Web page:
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Business News/ Politics / A Mail-Vote Time Bomb Keeps Ticking
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A Mail-Vote Time Bomb Keeps Ticking

wsj

Pennsylvania’s undated ballots might go to the Supreme Court—again.

The saga of Pennsylvania’s undated ballots since the Covid pandemic is worth unspooling, because it shows how litigation puts indeterminacy into the election system. Premium
The saga of Pennsylvania’s undated ballots since the Covid pandemic is worth unspooling, because it shows how litigation puts indeterminacy into the election system.

The 2024 election will probably be preceded by another flood of lawsuits over voting rules, especially absentee ballots, and keep an eye on Pennsylvania. Last week a federal judge there ruled that timely mail ballots must be counted even if the voter neglected to write the date, as state law requires. This may go to the Supreme Court, which punted a similar case last year.

The saga of Pennsylvania’s undated ballots since the Covid pandemic is worth unspooling, because it shows how litigation puts indeterminacy into the election system. State law is unambiguous in saying that absentee voters must “fill out, date and sign the declaration printed on such envelope." This requirement has gone to court repeatedly for three years, with frustratingly inconclusive results.

In 2020 a Republican state Senate candidate, Nicole Ziccarelli, was poised to topple a Democratic incumbent, whom she led by four votes. Eventually she lost by 69, after the Pennsylvania Supreme Court ordered the tallying of some 300 undated mail ballots. Four of the seven Justices agreed such ballots were invalid under state law. But the swing Justice said that given the circumstances, “I would apply my interpretation only prospectively."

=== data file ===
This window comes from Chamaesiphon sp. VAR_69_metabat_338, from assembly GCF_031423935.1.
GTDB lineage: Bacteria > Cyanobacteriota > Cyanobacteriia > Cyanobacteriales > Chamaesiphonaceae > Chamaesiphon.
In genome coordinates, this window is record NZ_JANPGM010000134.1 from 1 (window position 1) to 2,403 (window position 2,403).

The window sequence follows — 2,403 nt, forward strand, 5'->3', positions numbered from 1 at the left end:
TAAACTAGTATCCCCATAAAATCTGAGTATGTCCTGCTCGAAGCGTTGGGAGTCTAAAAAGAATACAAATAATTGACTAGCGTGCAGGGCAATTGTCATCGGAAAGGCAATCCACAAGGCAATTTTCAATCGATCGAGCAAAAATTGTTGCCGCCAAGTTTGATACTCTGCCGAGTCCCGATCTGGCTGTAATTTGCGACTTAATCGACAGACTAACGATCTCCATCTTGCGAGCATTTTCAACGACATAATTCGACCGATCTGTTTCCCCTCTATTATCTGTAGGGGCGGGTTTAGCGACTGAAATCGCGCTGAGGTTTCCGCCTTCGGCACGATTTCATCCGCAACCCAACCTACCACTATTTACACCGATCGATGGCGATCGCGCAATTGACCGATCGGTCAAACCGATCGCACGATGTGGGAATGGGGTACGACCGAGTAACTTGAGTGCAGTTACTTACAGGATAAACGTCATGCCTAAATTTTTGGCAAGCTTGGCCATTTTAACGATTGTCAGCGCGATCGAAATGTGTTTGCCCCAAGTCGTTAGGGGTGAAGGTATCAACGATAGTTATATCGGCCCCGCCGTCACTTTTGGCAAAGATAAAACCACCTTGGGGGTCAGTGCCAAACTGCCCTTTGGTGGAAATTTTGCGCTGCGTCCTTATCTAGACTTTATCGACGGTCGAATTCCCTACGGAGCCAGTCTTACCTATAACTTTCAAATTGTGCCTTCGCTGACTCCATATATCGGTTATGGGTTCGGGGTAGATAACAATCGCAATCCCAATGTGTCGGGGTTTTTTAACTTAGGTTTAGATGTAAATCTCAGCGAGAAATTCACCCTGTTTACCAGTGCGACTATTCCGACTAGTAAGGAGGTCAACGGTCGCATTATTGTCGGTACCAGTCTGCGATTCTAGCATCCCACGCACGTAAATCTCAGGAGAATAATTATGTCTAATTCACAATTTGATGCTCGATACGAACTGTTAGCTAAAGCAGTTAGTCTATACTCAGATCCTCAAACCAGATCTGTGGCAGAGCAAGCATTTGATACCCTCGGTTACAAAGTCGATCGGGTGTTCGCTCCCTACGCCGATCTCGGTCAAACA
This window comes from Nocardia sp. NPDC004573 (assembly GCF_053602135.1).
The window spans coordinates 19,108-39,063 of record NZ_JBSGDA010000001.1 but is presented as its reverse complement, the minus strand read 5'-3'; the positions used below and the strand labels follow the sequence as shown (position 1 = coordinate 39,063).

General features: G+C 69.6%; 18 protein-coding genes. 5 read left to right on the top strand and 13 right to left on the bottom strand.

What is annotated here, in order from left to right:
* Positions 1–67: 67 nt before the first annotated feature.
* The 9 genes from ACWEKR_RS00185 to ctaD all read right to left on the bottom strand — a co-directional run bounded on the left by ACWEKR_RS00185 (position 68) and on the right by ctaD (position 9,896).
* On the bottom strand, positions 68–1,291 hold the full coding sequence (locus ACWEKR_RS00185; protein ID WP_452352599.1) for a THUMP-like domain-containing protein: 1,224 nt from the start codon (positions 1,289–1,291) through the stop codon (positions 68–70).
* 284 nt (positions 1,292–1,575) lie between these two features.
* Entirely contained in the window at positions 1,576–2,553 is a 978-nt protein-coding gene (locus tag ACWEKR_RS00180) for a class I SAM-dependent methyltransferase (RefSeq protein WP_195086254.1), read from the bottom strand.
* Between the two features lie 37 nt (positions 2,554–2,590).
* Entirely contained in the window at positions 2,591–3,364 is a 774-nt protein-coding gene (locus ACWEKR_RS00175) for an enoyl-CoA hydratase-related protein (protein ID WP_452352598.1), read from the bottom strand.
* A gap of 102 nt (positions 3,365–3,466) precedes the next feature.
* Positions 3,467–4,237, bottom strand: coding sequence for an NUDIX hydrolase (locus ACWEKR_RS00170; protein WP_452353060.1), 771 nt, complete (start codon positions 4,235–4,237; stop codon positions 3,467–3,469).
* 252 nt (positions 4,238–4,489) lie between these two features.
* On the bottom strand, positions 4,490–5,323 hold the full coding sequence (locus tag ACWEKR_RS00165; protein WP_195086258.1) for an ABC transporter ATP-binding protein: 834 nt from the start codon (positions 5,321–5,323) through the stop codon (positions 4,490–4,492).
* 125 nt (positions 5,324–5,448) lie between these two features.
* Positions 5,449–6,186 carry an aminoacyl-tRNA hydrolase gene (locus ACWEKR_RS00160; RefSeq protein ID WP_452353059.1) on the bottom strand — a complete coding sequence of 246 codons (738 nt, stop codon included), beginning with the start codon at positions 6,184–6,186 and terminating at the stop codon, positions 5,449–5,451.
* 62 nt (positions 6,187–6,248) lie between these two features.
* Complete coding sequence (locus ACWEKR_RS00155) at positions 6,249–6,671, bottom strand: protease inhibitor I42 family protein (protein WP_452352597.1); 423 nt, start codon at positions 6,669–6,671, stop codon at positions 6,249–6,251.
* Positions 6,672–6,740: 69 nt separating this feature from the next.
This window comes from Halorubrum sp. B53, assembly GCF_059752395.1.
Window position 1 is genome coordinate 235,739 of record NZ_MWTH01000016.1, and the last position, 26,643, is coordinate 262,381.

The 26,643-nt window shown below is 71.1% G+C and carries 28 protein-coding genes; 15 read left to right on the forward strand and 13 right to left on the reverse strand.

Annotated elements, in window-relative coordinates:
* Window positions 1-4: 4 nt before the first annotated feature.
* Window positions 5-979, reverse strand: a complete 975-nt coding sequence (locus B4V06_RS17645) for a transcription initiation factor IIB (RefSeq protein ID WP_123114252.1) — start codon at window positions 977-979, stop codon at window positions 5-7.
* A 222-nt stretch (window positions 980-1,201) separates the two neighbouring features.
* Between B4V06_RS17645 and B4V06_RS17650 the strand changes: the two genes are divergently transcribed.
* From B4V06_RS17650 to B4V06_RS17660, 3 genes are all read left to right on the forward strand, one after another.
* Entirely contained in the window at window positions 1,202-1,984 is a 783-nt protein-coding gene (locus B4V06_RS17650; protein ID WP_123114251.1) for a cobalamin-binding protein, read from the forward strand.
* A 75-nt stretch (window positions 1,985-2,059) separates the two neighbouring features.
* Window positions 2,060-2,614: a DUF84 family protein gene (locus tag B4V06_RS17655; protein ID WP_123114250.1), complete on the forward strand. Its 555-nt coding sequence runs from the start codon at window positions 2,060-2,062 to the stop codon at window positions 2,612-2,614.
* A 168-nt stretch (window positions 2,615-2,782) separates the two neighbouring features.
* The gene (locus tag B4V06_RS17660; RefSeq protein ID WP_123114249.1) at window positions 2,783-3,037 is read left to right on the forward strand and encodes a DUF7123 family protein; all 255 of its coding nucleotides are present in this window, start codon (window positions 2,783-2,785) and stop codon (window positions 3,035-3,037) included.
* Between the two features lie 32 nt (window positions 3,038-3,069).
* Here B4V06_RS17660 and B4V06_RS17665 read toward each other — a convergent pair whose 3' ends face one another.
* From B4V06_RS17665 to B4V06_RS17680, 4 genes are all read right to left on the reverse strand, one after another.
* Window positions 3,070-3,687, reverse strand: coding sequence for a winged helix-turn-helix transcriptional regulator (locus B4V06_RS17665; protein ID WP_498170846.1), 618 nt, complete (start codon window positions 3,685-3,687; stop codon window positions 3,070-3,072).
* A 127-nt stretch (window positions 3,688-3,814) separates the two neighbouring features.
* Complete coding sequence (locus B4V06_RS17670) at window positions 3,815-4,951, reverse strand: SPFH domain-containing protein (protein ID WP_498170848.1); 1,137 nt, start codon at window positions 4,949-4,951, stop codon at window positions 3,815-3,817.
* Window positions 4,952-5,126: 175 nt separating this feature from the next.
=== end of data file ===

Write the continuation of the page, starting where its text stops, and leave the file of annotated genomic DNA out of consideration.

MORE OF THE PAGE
A year later, the question was whether federal law overrides Pennsylvania’s date mandate. A Republican judicial candidate, David Ritter, was up by 71 votes, with about 250 undated mail ballots uncounted. Guess what happened next? Mr. Ritter lost by five, after the federal Third Circuit Appeals Court ordered the extra ballots to be included, citing the Civil Rights Act. Specifically, that law says “the right of any individual to vote" cannot be denied based on a paperwork error that “is not material in determining whether such individual is qualified."

The Supreme Court refused to grant a stay, over three conservative dissents. “The Third Circuit’s interpretation is very likely wrong," Justice Samuel Alito wrote. “When a mail-in ballot is not counted because it was not filled out correctly, the voter is not denied ‘the right to vote.’ Rather, that individual’s vote is not counted because he or she did not follow the rules for casting a ballot." The same is true, Justice Alito added, if a voter goes to the wrong polling site or returns a ballot to a bad address.

After Mr. Ritter’s defeat was certified, he made a final appeal to the Supreme Court, complaining that the state “has ordered all counties to count undated ballots in future elections." The Justices ordered his case to be dismissed as moot, while also vacating the Third Circuit’s ruling, to prevent it from setting an unreviewable precedent. Then a week before Election Day in 2022, the Pennsylvania Supreme Court split 3-3 on what federal law requires of undated ballots.

Now it’s back to square one, with five Pennsylvanians claiming they were disenfranchised last year. Federal Judge Susan Paradise Baxter, ruling in their favor last week, says hundreds of mail votes in 2022 were rejected for obvious goofs like incorrect years, even though the written date is “irrelevant," because what matters is whether the ballot was returned on time. But asking voters to date their ballots is a neutral, de minimis rule that could be useful in fraud cases. No law can end mistakes.

The nightmare is that control of the White House or the U.S. Senate could be decided after Election Day by a Supreme Court opinion on missing dates, incomplete witness addresses, or other ballot defects. That’s why the Justices should quit dodging these cases. The time to settle voting rules is when the stakes are low, which is to say, well in advance of Election Day.

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